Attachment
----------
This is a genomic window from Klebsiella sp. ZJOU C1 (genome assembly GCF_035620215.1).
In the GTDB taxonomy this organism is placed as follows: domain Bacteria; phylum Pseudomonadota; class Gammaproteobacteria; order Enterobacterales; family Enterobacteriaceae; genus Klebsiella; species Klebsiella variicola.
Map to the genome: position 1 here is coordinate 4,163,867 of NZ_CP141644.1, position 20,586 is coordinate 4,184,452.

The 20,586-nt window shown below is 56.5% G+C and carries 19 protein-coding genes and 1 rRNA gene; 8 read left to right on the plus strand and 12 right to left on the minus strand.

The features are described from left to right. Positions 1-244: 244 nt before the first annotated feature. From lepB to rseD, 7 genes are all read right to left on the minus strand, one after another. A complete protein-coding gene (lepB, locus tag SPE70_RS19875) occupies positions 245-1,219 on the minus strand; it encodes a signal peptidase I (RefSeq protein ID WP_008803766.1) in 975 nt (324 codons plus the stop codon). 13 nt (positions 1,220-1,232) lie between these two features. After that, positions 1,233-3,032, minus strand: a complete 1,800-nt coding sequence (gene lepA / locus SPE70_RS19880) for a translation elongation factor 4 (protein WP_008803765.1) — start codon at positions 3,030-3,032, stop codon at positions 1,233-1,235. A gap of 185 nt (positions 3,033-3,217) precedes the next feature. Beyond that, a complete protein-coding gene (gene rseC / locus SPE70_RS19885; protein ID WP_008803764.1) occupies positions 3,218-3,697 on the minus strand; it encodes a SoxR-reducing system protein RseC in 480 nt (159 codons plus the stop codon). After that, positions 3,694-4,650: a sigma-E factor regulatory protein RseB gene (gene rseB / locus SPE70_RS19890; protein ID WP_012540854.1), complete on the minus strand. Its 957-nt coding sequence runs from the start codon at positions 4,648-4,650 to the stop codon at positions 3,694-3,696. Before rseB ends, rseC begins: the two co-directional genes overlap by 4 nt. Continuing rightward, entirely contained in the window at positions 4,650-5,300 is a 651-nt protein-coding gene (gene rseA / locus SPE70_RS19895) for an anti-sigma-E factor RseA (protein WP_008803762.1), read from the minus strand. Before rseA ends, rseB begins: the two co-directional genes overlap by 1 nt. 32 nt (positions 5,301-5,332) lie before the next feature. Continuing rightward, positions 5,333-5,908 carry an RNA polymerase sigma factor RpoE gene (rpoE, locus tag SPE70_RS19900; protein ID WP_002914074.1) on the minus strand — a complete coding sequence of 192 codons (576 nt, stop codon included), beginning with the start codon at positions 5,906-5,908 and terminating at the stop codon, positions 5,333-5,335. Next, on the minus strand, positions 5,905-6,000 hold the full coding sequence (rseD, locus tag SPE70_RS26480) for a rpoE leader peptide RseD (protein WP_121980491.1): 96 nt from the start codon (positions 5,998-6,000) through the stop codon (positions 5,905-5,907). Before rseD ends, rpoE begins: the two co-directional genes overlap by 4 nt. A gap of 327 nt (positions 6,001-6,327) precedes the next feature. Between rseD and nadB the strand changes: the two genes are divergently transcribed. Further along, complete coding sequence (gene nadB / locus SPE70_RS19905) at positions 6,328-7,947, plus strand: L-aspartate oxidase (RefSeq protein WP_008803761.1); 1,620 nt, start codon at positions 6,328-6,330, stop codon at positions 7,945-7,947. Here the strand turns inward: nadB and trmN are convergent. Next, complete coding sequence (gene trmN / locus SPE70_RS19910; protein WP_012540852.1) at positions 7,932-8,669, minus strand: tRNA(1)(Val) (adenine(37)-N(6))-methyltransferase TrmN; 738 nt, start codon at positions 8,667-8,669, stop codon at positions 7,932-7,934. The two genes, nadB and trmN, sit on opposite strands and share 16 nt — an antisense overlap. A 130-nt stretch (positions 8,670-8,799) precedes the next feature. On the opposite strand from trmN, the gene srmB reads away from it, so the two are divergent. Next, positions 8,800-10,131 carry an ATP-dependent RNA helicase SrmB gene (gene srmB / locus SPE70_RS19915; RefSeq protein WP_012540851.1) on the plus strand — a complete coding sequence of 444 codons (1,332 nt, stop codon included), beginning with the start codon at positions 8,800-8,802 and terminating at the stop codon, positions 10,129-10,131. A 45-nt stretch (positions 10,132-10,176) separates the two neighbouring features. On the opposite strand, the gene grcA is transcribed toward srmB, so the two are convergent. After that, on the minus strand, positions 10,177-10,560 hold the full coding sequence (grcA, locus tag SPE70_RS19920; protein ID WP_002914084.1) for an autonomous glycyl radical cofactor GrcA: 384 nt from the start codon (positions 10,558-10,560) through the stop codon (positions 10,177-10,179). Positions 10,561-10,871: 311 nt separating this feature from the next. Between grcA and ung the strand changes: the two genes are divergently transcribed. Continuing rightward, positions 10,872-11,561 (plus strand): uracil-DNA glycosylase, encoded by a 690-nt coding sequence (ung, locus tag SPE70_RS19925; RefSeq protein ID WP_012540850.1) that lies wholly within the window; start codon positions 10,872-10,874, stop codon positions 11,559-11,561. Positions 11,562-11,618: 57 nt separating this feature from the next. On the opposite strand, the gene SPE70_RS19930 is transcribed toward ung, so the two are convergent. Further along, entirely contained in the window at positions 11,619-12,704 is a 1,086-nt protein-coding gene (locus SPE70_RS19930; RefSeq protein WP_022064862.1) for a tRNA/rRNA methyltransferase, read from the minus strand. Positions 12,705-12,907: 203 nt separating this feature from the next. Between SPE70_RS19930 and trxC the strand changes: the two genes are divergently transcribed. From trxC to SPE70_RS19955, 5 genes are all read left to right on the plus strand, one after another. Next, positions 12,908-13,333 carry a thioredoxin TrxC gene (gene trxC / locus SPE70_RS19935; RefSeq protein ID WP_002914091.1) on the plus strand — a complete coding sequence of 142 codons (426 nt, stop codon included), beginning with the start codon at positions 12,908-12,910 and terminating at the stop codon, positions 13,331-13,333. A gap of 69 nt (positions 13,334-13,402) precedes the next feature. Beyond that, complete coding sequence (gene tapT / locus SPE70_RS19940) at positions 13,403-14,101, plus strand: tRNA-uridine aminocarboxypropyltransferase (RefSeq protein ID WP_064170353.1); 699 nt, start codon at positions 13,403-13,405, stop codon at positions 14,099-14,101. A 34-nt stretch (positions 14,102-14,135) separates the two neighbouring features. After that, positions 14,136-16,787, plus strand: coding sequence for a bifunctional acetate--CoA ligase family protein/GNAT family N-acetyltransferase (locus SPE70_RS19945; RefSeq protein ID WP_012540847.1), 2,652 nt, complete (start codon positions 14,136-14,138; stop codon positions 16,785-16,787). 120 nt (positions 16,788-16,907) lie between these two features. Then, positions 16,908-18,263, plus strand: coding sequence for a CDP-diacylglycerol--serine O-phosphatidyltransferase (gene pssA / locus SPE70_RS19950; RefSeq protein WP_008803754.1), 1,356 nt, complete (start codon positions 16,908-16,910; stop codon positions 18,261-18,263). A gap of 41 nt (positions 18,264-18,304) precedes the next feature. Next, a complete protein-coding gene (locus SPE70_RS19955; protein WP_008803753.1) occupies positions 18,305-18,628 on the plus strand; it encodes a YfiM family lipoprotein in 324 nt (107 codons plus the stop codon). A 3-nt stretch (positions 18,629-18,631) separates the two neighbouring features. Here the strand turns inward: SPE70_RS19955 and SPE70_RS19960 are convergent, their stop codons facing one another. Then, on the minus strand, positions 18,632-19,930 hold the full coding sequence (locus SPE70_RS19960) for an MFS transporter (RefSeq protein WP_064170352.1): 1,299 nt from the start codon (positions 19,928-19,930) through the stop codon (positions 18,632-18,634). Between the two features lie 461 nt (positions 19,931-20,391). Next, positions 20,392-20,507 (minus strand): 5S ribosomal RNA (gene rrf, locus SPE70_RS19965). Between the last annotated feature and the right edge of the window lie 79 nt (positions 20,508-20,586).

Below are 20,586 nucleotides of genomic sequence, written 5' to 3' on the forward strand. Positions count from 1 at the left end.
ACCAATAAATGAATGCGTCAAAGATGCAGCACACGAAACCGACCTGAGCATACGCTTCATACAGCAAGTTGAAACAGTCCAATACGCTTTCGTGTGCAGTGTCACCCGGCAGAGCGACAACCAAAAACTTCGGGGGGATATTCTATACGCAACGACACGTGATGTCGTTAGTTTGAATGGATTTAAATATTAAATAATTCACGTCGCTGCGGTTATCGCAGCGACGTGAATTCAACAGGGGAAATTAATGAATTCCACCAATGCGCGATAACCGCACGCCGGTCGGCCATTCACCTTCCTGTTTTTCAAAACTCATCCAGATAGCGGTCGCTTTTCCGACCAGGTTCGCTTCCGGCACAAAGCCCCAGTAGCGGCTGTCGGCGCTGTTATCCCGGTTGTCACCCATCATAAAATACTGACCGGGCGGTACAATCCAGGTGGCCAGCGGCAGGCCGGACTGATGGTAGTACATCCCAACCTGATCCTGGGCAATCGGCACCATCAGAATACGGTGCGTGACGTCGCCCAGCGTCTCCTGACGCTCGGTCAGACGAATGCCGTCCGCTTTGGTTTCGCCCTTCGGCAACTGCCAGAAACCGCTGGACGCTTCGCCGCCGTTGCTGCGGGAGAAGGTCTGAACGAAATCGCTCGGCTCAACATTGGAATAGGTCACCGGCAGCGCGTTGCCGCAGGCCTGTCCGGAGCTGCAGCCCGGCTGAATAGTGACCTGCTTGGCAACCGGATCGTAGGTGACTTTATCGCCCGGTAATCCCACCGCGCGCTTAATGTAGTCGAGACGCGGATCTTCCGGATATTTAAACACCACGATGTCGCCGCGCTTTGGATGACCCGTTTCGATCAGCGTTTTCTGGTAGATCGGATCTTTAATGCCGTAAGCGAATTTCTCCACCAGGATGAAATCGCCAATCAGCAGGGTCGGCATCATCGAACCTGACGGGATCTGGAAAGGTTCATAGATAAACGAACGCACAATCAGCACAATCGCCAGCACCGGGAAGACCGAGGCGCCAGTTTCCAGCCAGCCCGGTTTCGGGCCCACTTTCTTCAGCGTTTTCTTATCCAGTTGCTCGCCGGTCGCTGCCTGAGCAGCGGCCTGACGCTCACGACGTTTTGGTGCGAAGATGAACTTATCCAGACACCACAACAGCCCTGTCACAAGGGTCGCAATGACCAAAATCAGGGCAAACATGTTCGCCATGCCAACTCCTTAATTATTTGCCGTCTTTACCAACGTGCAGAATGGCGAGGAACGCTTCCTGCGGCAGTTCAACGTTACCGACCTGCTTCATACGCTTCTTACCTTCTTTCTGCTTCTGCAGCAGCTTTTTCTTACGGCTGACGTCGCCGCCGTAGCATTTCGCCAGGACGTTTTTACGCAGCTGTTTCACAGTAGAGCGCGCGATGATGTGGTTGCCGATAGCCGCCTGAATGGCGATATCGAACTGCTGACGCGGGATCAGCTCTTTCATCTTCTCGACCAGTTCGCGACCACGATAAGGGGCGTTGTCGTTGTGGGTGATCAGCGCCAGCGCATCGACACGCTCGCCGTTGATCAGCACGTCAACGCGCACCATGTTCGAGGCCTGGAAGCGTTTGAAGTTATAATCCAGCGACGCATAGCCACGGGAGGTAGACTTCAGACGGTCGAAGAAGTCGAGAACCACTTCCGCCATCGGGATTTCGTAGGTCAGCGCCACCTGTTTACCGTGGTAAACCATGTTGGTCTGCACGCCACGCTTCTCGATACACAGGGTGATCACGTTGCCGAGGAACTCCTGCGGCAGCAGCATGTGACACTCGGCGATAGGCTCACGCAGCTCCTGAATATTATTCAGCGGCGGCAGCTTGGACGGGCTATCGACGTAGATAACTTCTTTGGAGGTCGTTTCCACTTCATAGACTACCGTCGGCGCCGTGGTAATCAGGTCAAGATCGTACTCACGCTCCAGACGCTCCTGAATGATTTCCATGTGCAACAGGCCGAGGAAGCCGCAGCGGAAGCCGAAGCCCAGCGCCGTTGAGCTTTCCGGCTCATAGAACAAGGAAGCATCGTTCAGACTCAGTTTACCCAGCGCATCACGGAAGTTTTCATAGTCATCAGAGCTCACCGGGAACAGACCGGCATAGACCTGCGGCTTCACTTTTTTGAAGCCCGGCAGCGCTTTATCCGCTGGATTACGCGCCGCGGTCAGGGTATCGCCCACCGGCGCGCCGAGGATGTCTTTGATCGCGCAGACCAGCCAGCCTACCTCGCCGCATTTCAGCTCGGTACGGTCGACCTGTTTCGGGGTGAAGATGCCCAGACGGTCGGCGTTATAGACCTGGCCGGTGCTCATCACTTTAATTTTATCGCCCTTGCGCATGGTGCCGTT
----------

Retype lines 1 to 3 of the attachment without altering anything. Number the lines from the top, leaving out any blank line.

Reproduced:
This is a genomic window from Klebsiella sp. ZJOU C1 (genome assembly GCF_035620215.1).
In the GTDB taxonomy this organism is placed as follows: domain Bacteria; phylum Pseudomonadota; class Gammaproteobacteria; order Enterobacterales; family Enterobacteriaceae; genus Klebsiella; species Klebsiella variicola.
Map to the genome: position 1 here is coordinate 4,163,867 of NZ_CP141644.1, position 20,586 is coordinate 4,184,452.